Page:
In our second post featuring the Iowa Township Project, we focus on how our data were collected and managed. For context about Grinnell and the project in general, check out our first post, “Land, Census, and the Digital Humanities: The Iowa Township Project.” If you are wondering what historical claims we can support with this wealth of data, stay tuned for our third and final post featuring Katie Orsund’s research on women’s work in rural Iowa.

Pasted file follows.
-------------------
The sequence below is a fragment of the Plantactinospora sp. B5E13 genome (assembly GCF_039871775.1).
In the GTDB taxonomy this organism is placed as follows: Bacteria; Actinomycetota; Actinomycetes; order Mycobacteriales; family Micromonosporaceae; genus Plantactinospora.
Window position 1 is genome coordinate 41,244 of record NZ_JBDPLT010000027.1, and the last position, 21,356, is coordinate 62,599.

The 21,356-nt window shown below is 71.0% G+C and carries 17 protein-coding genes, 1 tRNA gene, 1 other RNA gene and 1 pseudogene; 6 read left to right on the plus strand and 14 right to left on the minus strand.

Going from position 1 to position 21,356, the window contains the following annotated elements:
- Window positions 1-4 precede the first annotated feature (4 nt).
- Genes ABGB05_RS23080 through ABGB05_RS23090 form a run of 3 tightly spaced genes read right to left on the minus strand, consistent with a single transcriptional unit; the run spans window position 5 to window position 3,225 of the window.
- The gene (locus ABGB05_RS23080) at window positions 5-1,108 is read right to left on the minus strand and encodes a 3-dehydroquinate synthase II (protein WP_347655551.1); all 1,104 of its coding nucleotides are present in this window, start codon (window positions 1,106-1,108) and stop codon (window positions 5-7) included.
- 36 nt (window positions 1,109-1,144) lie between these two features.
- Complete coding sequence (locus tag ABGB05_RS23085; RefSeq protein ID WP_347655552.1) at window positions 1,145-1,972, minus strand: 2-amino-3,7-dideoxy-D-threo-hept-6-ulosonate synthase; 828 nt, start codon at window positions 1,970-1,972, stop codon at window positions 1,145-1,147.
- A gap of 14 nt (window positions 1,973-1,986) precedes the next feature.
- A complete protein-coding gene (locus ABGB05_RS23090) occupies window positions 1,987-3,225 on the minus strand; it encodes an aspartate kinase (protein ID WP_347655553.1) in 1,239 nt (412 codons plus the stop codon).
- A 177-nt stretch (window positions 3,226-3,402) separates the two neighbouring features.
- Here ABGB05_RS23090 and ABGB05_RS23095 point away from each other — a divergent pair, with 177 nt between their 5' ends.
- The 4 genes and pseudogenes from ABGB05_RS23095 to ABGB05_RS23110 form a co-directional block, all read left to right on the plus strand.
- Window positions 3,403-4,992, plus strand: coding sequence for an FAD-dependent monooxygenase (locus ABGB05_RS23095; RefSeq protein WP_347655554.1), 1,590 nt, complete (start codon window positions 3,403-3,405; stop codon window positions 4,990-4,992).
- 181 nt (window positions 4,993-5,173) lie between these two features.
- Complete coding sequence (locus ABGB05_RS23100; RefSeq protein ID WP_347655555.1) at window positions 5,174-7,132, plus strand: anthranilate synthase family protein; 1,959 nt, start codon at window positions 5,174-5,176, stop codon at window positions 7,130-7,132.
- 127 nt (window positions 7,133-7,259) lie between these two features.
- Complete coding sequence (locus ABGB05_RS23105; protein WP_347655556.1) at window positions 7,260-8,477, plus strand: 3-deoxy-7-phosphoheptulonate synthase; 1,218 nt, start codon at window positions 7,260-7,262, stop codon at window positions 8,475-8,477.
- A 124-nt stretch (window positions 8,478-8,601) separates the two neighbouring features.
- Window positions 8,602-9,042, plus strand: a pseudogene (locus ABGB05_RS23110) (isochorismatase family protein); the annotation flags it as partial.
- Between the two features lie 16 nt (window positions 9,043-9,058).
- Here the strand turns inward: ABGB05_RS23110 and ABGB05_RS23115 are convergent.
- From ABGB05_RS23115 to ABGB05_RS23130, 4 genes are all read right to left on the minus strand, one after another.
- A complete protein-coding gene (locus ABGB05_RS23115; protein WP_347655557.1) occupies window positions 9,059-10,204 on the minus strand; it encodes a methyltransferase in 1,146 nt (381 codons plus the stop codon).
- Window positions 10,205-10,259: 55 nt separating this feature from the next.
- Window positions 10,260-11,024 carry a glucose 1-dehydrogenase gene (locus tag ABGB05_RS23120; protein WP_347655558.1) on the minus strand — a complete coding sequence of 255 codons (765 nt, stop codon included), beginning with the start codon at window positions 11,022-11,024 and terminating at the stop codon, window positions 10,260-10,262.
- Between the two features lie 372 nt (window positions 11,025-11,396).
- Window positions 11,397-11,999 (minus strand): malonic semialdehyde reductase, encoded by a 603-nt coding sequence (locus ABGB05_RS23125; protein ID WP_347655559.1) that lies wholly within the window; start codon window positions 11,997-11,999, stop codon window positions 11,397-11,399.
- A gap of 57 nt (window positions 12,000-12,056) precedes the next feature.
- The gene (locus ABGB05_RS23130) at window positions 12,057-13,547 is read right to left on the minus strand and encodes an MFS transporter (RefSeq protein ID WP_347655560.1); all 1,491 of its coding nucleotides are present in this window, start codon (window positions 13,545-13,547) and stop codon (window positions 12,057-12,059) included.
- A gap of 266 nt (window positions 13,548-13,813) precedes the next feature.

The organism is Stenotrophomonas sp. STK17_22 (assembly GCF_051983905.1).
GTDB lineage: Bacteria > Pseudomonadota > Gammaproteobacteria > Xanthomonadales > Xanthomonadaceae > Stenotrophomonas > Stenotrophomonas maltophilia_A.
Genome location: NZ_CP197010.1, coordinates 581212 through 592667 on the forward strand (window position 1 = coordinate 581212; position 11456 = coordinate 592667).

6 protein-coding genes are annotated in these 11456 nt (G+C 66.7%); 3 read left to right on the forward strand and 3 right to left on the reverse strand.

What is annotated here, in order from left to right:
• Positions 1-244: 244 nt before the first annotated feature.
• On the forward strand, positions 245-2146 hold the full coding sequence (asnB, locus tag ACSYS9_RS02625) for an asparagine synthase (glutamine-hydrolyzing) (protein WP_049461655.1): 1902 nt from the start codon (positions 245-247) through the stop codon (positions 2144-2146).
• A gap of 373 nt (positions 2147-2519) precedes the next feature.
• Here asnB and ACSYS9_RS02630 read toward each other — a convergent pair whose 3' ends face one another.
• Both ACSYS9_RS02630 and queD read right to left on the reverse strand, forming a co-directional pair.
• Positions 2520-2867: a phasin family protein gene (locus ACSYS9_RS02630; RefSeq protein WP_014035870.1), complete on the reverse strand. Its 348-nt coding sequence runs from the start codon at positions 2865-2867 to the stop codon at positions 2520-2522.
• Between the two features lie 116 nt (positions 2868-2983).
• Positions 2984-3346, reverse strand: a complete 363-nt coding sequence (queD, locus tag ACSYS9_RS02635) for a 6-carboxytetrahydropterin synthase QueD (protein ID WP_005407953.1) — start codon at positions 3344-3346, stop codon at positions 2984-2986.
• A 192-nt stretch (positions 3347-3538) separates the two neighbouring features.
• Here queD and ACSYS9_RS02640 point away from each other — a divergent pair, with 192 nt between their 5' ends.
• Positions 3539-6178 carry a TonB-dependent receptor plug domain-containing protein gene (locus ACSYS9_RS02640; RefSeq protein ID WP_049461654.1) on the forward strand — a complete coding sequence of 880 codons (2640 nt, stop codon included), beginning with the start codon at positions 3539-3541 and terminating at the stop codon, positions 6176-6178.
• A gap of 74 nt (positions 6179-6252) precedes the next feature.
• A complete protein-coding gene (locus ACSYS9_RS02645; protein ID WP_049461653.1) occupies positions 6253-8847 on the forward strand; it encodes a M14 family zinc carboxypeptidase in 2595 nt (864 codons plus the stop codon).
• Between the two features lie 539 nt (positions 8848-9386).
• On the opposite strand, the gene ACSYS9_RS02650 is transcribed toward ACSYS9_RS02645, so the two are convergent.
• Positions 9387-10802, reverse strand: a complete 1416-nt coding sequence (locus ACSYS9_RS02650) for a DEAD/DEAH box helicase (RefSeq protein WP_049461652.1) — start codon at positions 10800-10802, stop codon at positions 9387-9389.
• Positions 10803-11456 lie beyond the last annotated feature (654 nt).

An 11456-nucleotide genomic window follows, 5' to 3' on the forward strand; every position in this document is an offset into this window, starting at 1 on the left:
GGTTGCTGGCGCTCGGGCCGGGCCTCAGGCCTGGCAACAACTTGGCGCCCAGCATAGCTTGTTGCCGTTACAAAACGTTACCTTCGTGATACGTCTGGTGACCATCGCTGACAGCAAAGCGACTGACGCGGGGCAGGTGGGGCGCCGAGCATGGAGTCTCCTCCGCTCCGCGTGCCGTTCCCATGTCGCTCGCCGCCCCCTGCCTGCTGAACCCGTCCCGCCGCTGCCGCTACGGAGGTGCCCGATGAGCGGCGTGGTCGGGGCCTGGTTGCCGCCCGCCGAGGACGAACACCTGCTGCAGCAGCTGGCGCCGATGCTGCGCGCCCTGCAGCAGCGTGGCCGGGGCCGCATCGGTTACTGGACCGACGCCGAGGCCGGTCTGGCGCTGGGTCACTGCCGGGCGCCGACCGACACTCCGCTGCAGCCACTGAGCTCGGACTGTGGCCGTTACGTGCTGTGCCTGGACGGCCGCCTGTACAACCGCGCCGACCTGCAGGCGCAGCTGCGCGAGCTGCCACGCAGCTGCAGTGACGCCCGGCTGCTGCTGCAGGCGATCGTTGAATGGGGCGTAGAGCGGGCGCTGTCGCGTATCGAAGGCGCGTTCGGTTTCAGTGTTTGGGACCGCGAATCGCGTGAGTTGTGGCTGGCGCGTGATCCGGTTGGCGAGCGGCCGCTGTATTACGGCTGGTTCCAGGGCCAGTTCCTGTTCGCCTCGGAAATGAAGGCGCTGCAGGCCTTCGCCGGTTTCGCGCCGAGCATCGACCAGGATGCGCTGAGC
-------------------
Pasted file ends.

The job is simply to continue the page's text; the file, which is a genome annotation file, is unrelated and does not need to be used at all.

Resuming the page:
After almost a decade of transcribing and analyzing censuses, we are excited to publicly reveal the Iowa Township Project. Applying powerful software to overlooked local history, we explore the facets of census data before arriving at a conclusion about the lives of women in Grinnell from 1870-1930.
Growth in Data Analysis Space Leads to Growth of CapabilitiesData — from a single digit to terabytes of information — increasingly shapes decisions on public… Read More »New DASIL Space in the Humanities and Social Studies Center (HSSC)